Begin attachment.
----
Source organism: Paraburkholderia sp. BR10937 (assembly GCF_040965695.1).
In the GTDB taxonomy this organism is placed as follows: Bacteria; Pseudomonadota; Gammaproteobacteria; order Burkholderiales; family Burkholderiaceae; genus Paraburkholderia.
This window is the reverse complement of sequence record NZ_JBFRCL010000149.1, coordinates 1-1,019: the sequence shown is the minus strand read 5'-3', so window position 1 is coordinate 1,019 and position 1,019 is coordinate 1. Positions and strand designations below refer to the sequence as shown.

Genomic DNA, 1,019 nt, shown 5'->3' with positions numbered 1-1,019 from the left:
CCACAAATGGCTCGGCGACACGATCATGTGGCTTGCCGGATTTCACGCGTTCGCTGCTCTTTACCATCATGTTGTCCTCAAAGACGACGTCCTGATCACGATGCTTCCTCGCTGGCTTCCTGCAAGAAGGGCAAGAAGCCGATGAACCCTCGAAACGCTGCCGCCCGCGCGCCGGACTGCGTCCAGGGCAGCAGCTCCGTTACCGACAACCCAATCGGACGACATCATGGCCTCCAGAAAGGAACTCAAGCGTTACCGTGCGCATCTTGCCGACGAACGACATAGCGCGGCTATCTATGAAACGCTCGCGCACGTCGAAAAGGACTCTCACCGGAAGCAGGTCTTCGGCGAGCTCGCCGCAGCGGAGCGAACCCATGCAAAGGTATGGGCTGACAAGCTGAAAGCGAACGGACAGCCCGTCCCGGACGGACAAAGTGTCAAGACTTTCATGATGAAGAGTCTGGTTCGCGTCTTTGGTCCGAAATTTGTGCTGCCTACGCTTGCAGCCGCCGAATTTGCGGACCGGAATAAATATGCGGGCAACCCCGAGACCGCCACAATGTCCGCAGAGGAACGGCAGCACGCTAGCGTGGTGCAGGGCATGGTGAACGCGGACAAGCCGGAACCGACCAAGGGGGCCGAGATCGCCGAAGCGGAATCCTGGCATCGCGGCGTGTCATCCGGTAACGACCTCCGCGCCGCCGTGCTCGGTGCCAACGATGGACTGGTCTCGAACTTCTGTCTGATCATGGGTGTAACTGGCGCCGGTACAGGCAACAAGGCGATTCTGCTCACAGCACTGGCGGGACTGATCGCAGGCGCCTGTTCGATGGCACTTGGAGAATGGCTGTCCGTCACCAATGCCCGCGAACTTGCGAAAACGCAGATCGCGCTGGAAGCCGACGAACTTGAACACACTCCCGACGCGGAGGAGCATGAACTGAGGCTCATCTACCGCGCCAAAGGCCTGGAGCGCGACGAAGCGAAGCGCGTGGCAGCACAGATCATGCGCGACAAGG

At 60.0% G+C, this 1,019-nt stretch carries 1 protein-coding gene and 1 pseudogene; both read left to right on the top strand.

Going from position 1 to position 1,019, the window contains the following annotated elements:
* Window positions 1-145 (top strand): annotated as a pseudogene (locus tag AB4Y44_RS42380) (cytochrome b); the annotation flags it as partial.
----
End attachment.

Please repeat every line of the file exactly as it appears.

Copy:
Source organism: Paraburkholderia sp. BR10937 (assembly GCF_040965695.1).
In the GTDB taxonomy this organism is placed as follows: Bacteria; Pseudomonadota; Gammaproteobacteria; order Burkholderiales; family Burkholderiaceae; genus Paraburkholderia.
This window is the reverse complement of sequence record NZ_JBFRCL010000149.1, coordinates 1-1,019: the sequence shown is the minus strand read 5'-3', so window position 1 is coordinate 1,019 and position 1,019 is coordinate 1. Positions and strand designations below refer to the sequence as shown.

Genomic DNA, 1,019 nt, shown 5'->3' with positions numbered 1-1,019 from the left:
CCACAAATGGCTCGGCGACACGATCATGTGGCTTGCCGGATTTCACGCGTTCGCTGCTCTTTACCATCATGTTGTCCTCAAAGACGACGTCCTGATCACGATGCTTCCTCGCTGGCTTCCTGCAAGAAGGGCAAGAAGCCGATGAACCCTCGAAACGCTGCCGCCCGCGCGCCGGACTGCGTCCAGGGCAGCAGCTCCGTTACCGACAACCCAATCGGACGACATCATGGCCTCCAGAAAGGAACTCAAGCGTTACCGTGCGCATCTTGCCGACGAACGACATAGCGCGGCTATCTATGAAACGCTCGCGCACGTCGAAAAGGACTCTCACCGGAAGCAGGTCTTCGGCGAGCTCGCCGCAGCGGAGCGAACCCATGCAAAGGTATGGGCTGACAAGCTGAAAGCGAACGGACAGCCCGTCCCGGACGGACAAAGTGTCAAGACTTTCATGATGAAGAGTCTGGTTCGCGTCTTTGGTCCGAAATTTGTGCTGCCTACGCTTGCAGCCGCCGAATTTGCGGACCGGAATAAATATGCGGGCAACCCCGAGACCGCCACAATGTCCGCAGAGGAACGGCAGCACGCTAGCGTGGTGCAGGGCATGGTGAACGCGGACAAGCCGGAACCGACCAAGGGGGCCGAGATCGCCGAAGCGGAATCCTGGCATCGCGGCGTGTCATCCGGTAACGACCTCCGCGCCGCCGTGCTCGGTGCCAACGATGGACTGGTCTCGAACTTCTGTCTGATCATGGGTGTAACTGGCGCCGGTACAGGCAACAAGGCGATTCTGCTCACAGCACTGGCGGGACTGATCGCAGGCGCCTGTTCGATGGCACTTGGAGAATGGCTGTCCGTCACCAATGCCCGCGAACTTGCGAAAACGCAGATCGCGCTGGAAGCCGACGAACTTGAACACACTCCCGACGCGGAGGAGCATGAACTGAGGCTCATCTACCGCGCCAAAGGCCTGGAGCGCGACGAAGCGAAGCGCGTGGCAGCACAGATCATGCGCGACAAGG

At 60.0% G+C, this 1,019-nt stretch carries 1 protein-coding gene and 1 pseudogene; both read left to right on the top strand.

Going from position 1 to position 1,019, the window contains the following annotated elements:
* Window positions 1-145 (top strand): annotated as a pseudogene (locus tag AB4Y44_RS42380) (cytochrome b); the annotation flags it as partial.